Historic Places

Creedmoor Drugs
Downtown Creedmoor

Creedmoor is home to four buildings listed on the National Register of Historic Places:

Creedmoor High School opened in 1909 at the intersection of Main Street and Highway 56. Joel Anderson Pitts (1877–1958), a graduate of Duke University – then called Trinity College – was the first principal. This school served grades one through twelve until 1963, when white students went to South Granville High School. On January 9, 1970, Creedmoor School, at that time serving grades one through eight, burned down. Behind the former Creedmoor High School gym lies B.C. Roberts Ballfield, named after Battle Caviness Roberts who coached for the South Granville Athletic Association well into his years before his death in 1982.

Creedmoor is also the home of South Granville High School, G.C. Hawley Middle, and Creedmoor Elementary. The city is also home to Lake Rogers, a 175-acre (0.71 km2) lake that offers picnicing, fishing, playground and boating accommodations.

The Hawley School, dedicated in 1937 for educationalist Rev. Grover Cleveland Hawley, educated the local black students, The doors to Hawley School first opened for all local black students in September 1952 after many years of tireless and dedicated work spearheaded by Reverend Hawley. The new facility housed grades seven through twelve. In 1975, Hawley became a middle school serving grades five through eight from the Butner, Stem, and Creedmoor areas and eighth graders from Wilton. In September 1986, seventh graders from Wilton Elementary were moved to Hawley and in 1987, sixth graders from Wilton also began to attend Hawley. At the present time, Hawley Middle School teaches grades six through eight from the Creedmoor and Wilton area. Students from Butner and Stem now attend Butner-Stem Middle School.

Other Notable Places


Like most towns, Creedmoor has a variety of media. Some of the more notable are listed below.


The Butner-Creedmoor News - The local newspaper company based on Main Street Creedmoor was established in 1965 inside of the former USO building on Main Street used during World War II. (

Other newspapers distributed throughout the city are...

Radio Stations

Local TV Stations


Creedmoor is located at 36°7′23″N 78°41′0″W / 36.12306°N 78.68333°W / 36.12306; -78.68333 (36.123081, -78.683252).[4] Creedmoor is in proximity to four major roads: Interstate 85, NC 56, NC 50, and US 15 (NC). According to the United States Census Bureau, the city has a total area of 3.1 square miles (8.0 km2), of which 2.9 square miles (7.5 km2) is land and 0.2 square miles (0.52 km2) (7.14%) is water.


Historical population
Census Pop.
Est. 20154,425[5]7.3%
U.S. Decennial Census[6]

As of the census of 2010, there were 4,124 people in 1,550 households residing in the city. The population density was 1330.3 people per square mile (515.5/km²). There were 1,728 housing units at an average density of 557.4 per square mile (216.0/km²). The racial makeup of the city was 59.5% White, 35.2% African American, 0.6% Native American, 0.8% Asian, 1.7% from other races, and 2.1% from two or more races. Hispanic or Latino of any race were 5.0% of the population.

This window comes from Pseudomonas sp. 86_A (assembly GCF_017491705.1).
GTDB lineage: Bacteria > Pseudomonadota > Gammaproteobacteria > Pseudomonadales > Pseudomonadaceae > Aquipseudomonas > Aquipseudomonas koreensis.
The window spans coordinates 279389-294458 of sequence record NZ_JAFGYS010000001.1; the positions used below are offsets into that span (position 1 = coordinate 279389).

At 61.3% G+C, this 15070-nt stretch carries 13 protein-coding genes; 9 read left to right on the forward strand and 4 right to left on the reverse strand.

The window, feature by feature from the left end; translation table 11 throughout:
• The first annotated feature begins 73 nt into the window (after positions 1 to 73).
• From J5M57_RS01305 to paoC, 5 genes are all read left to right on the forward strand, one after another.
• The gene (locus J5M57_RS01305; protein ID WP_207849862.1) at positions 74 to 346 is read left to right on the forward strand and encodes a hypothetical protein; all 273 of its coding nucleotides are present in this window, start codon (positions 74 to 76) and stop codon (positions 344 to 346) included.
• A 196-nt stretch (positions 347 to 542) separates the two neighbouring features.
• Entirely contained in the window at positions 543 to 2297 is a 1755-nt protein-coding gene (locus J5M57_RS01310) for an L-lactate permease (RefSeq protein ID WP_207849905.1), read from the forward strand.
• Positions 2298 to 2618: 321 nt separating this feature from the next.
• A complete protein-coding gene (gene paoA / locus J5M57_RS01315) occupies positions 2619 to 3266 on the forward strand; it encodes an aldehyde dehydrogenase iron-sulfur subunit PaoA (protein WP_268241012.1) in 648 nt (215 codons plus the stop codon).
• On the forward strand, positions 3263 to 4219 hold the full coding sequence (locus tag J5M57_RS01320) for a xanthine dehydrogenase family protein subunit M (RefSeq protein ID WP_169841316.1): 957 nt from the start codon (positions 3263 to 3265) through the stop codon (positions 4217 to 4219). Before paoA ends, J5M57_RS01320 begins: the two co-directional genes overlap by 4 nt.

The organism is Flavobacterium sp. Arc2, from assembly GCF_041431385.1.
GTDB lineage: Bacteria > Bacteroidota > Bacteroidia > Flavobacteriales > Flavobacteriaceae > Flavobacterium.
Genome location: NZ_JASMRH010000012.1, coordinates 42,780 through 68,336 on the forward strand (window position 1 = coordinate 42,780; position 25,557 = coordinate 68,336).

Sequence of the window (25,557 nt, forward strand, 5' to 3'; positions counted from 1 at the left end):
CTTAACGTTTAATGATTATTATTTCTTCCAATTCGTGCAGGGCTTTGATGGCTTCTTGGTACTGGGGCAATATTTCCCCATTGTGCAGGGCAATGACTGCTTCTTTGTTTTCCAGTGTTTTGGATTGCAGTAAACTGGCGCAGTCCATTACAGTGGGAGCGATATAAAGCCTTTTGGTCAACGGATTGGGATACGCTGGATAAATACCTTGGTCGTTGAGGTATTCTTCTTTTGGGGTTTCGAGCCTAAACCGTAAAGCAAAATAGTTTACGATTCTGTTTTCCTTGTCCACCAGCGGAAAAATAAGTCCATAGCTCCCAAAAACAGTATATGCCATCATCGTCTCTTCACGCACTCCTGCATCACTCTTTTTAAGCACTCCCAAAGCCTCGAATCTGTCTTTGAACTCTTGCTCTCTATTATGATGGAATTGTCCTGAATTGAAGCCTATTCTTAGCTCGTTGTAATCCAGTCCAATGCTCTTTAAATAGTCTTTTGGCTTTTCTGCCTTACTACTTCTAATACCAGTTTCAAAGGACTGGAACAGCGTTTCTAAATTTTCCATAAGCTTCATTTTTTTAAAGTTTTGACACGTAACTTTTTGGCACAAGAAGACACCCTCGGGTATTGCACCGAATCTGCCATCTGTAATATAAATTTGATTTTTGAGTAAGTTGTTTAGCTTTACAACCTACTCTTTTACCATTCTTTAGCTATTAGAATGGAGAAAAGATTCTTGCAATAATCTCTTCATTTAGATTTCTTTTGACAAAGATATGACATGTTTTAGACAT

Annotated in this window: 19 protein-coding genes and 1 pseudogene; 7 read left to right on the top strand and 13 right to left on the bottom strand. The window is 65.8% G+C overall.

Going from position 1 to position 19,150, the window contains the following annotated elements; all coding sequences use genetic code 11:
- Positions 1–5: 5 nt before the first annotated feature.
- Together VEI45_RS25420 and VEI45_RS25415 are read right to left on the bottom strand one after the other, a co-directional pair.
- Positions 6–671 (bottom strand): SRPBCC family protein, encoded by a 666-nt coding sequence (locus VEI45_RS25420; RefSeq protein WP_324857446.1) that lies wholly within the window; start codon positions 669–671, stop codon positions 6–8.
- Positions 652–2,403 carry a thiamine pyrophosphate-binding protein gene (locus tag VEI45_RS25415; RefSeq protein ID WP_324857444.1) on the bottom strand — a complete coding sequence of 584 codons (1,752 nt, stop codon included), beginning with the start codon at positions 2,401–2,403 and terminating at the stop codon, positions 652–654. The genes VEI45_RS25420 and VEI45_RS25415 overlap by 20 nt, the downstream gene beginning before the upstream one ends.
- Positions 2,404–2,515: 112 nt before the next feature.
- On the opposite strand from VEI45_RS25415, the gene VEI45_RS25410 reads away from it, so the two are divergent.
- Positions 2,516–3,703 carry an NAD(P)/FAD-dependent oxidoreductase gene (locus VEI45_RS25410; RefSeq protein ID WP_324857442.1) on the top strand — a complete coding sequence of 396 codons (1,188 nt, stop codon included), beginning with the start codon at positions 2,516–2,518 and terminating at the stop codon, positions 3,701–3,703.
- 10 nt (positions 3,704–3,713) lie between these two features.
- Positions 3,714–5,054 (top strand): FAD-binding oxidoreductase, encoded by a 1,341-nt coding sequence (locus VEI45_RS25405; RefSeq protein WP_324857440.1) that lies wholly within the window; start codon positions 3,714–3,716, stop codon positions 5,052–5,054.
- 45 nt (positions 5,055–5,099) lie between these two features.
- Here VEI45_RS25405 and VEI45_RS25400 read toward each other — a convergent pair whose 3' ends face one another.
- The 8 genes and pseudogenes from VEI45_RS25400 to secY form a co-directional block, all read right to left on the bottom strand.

There were 1,550 households out of which 37.2% had children under the age of 18 living with them. The average household size was 2.66. In the city the population was spread out with 27.3% under the age of 18, 6.5% from 18 to 24, 13.5% from 25 to 34, 25.9% from 35 to 49, 16.3% from 50 to 64, and 10.5% who were 65 years of age or older. For every 100 females there were 91.8 males.

The median income[7] for a household in the city was $60,417, and the mean income for a household was $66,187. The median and mean family income was $68,109 and $71,772, respectively. The per capita income for the city was $23,697. About 10.5% of families and 13.1% of the population were below the poverty line, including 15.8% of those under age 18 and 20.9% of those age 65 or over.



Creedmoor's first mayor:

First City Commissioners:

Current mayor: On November 2, 1999, Creedmoor elected Darryl Moss as Mayor.[8] Moss is the town's first African-American mayor. Prior to becoming mayor, He served on Creedmoor's Planning Board and then as City Commissioner from 1989 to 1999.

Commissioners: The Creedmoor City Commissioners are Larry Robinson, Herman B. Wilkerson, Thomas Jackson, Jimmy Minor, and Del Mims. Former commissioners John Stallings and Otha Piper have both also served as mayor of Creedmoor in the past.


  1. "American FactFinder". United States Census Bureau. Archived from the original on 2013-09-11. Retrieved 2008-01-31.
  2. "US Board on Geographic Names". United States Geological Survey. 2007-10-25. Retrieved 2008-01-31.
  3. United States Census 2010, US Census Bureau, Retrieved 2011-11-11
  4. "US Gazetteer files: 2010, 2000, and 1990". United States Census Bureau. 2011-02-12. Retrieved 2011-04-23.
  5. "Annual Estimates of the Resident Population for Incorporated Places: April 1, 2010 to July 1, 2015". Retrieved July 2, 2016.
  6. "Census of Population and Housing". Archived from the original on May 11, 2015. Retrieved June 4, 2015.
  7. US Census Fact Finder, Retrieved 2011-11-11
  8. Mayor Darryl D. Moss, City of Creedmoor.

External links